Windsor

Boosting the Great Lakes International Economy
July 18, 2011

The regions on both sides of the Great Lakes international border need to team up to strengthen their highly integrated economies. That was the conclusion of over 250 public and private leaders from both the United States and Canada recently brought together by Brookings and the University of Toronto Mowat Centre in Detroit-Windsor. The tone was set by Bruce Katz’s keynote--where he pressed for international metro action to expand exports and encouraged the industrial Great Lakes to seize and lead the low-carbon, clean-tech economy. Overall, two topics dominated discussion by delegates as ripe

The Fortunate Journey
September 13, 2010

The Escorial: Art and Power in the Renaissance By Henry Kamen (Yale University Press, 291 pp., $35) The historian Henry Kamen has spent a distinguished career presenting what he calls a “revisionist” history of early modern Spain.

Michigan’s Troubled Bridge Over Trade Waters
June 28, 2010

Regular readers of the Avenue have seen this blog more than once make the case for a national infrastructure policy, focused on strategic investments that boost our competitiveness in a global economy. We recognize that repetition doesn’t necessarily make the national infrastructure debate seem any less wonkish or abstract.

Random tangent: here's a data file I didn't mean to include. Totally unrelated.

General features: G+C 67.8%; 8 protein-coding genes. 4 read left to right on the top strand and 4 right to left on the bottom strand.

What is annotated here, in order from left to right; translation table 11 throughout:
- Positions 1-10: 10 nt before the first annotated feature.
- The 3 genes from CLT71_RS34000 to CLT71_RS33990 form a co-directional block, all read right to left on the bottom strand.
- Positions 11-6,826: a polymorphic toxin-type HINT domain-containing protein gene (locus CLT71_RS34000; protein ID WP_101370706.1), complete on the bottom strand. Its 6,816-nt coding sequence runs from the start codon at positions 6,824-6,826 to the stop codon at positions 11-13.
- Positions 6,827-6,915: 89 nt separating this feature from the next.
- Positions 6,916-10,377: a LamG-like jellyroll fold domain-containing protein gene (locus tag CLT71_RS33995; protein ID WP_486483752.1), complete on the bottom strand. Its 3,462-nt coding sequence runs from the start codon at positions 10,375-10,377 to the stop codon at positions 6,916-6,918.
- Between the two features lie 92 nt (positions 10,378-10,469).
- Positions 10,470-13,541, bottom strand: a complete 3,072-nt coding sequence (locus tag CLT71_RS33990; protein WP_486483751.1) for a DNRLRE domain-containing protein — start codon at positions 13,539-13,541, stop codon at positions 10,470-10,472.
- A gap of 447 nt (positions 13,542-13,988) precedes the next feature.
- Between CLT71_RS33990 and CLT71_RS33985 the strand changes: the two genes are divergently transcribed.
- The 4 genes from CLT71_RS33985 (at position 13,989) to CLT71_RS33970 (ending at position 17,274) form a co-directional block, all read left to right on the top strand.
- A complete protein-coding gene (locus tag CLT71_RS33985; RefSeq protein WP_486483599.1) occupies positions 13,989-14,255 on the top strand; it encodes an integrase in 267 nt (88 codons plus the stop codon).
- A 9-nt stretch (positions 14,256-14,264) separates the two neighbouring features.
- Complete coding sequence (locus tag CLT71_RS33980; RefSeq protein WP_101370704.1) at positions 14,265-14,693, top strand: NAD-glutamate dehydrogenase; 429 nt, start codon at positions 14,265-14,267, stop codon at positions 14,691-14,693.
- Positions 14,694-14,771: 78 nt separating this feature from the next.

Class Acts
September 24, 2001

Ornamentalism by David Cannadine Oxford University Press, 240 pp., $25) When Hitler wished to relax after a hard day at the office, he liked to watch films in his private screening room. Nazi propaganda movies were not his favorite entertainment; they felt too much like work. Hitler liked swashbuckling Hollywood films, and one picture in particular: Lives of a Bengal Lancer, starring Gary Cooper and C.

Founding Brothers
January 30, 1995

The Republic of Letters: The Correspondence Between Thomas Jefferson and James Madison 1776-1826 edited by James Morton Smith (W.W. Norton, 3 volumes, 2,073 pp., $150) Perhaps all heroes are conveyed to posterity as singular and solitary beings. In the case of Thomas Jefferson, however, the splendor of his isolation seems an essential aspect of his reputation. Jefferson's ultimate act of solitary creation was, of course, the drafting of the Declaration of Independence in June 1776. Sitting in a Windsor chair with his lap-desk and a quill pen, he wrote the magic words of American history.

Britain’s Archaic Tariff
February 24, 1932

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